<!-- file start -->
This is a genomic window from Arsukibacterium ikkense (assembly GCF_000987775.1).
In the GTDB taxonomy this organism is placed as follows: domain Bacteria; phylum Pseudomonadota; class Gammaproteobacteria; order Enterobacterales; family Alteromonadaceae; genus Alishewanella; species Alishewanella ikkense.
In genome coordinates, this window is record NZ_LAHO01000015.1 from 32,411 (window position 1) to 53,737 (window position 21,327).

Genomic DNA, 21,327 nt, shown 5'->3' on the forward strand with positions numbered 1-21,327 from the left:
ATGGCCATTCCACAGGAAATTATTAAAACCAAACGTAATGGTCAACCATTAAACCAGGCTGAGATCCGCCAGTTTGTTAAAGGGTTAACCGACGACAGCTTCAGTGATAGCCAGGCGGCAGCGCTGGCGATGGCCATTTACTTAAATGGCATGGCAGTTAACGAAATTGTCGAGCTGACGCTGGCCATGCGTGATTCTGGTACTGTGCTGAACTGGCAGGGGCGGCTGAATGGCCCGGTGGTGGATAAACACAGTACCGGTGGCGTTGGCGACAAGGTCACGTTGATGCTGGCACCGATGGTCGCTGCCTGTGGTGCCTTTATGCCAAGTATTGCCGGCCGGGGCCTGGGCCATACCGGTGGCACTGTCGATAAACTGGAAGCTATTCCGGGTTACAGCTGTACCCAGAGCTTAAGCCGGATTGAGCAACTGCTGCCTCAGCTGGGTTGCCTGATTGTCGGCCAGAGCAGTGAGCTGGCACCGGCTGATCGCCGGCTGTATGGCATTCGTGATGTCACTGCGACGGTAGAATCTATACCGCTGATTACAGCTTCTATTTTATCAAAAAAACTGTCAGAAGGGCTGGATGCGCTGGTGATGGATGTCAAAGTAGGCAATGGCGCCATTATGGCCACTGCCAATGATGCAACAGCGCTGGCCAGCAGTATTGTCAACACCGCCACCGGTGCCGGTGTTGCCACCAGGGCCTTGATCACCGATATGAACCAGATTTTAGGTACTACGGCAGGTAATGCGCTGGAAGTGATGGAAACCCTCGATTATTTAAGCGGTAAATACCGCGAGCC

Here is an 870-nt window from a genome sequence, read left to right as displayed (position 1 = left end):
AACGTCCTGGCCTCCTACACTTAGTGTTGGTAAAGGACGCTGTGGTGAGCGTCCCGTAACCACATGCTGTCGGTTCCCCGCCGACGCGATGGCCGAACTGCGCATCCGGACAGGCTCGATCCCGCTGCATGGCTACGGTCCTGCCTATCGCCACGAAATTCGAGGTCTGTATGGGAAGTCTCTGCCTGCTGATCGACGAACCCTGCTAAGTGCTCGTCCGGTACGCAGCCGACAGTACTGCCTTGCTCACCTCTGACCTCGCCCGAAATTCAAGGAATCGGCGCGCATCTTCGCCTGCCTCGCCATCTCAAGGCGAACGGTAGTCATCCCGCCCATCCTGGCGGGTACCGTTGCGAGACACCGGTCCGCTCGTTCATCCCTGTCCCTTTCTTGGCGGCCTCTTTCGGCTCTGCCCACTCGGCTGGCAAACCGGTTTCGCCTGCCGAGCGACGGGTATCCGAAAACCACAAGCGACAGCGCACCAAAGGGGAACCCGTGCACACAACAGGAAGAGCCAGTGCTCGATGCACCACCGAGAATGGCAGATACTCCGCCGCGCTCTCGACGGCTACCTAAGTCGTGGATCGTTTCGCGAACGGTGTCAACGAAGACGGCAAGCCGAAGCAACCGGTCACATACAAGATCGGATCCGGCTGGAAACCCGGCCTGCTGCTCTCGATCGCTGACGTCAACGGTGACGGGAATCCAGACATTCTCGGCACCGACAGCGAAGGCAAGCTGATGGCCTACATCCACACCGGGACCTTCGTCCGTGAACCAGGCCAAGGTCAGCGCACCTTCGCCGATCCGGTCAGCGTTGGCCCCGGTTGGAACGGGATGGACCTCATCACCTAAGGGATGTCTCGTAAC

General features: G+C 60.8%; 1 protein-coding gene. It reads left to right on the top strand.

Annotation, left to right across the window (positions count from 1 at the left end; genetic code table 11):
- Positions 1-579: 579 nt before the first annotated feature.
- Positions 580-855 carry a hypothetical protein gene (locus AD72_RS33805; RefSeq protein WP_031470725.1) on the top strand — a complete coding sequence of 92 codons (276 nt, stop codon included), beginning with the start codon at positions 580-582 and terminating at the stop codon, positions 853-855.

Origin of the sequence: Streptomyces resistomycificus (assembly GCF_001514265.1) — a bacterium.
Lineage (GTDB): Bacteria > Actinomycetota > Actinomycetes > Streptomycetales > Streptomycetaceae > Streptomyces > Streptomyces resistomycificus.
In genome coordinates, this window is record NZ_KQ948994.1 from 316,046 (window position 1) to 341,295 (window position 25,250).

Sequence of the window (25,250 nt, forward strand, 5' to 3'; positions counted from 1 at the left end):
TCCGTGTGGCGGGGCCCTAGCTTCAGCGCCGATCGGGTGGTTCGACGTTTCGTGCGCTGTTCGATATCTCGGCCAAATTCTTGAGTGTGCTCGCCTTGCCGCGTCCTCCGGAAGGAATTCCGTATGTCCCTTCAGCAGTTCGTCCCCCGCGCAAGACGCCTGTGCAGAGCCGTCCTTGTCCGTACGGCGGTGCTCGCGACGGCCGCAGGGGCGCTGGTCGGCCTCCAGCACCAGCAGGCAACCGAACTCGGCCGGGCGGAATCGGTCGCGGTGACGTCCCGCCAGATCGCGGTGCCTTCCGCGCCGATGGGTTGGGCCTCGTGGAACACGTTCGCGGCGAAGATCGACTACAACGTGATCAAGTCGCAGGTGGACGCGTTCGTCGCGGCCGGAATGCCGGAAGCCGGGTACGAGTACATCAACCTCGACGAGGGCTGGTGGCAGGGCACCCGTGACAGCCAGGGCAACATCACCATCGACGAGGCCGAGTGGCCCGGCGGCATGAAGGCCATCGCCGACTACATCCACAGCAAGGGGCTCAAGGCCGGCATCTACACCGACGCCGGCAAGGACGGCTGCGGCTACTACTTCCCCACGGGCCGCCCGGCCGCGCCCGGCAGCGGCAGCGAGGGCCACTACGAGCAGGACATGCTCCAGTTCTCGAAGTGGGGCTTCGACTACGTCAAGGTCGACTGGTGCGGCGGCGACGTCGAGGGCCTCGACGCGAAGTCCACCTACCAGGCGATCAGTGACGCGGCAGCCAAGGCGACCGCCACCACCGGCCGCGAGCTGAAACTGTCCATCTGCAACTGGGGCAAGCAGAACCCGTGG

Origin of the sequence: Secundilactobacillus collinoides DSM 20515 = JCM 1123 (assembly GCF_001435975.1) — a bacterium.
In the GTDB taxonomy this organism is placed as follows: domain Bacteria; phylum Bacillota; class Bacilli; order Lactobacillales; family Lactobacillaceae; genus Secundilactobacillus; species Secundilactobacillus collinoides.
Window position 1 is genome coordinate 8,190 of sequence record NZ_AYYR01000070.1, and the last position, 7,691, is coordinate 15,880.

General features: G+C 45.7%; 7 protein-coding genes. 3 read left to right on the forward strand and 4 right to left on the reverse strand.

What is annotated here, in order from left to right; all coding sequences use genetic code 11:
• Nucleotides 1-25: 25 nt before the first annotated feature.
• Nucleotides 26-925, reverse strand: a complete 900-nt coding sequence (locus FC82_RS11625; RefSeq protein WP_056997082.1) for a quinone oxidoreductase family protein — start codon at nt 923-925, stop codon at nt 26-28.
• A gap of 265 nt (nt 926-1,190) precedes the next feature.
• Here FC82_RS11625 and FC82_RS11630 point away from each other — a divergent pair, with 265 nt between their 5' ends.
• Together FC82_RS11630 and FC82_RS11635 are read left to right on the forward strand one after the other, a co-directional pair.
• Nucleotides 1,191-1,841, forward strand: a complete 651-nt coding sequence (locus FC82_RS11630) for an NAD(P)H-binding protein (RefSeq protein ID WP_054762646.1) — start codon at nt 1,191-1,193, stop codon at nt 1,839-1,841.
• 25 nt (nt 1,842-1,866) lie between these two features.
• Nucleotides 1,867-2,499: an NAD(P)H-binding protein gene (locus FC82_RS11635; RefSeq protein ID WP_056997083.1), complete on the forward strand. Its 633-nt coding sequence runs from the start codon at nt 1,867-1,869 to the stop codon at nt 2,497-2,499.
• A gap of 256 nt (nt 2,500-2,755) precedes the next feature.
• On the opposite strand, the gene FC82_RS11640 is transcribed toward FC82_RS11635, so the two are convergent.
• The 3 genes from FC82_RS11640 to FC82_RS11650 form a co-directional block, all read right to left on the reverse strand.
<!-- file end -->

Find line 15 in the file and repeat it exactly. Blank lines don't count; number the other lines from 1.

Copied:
Sequence of the window (25,250 nt, forward strand, 5' to 3'; positions counted from 1 at the left end):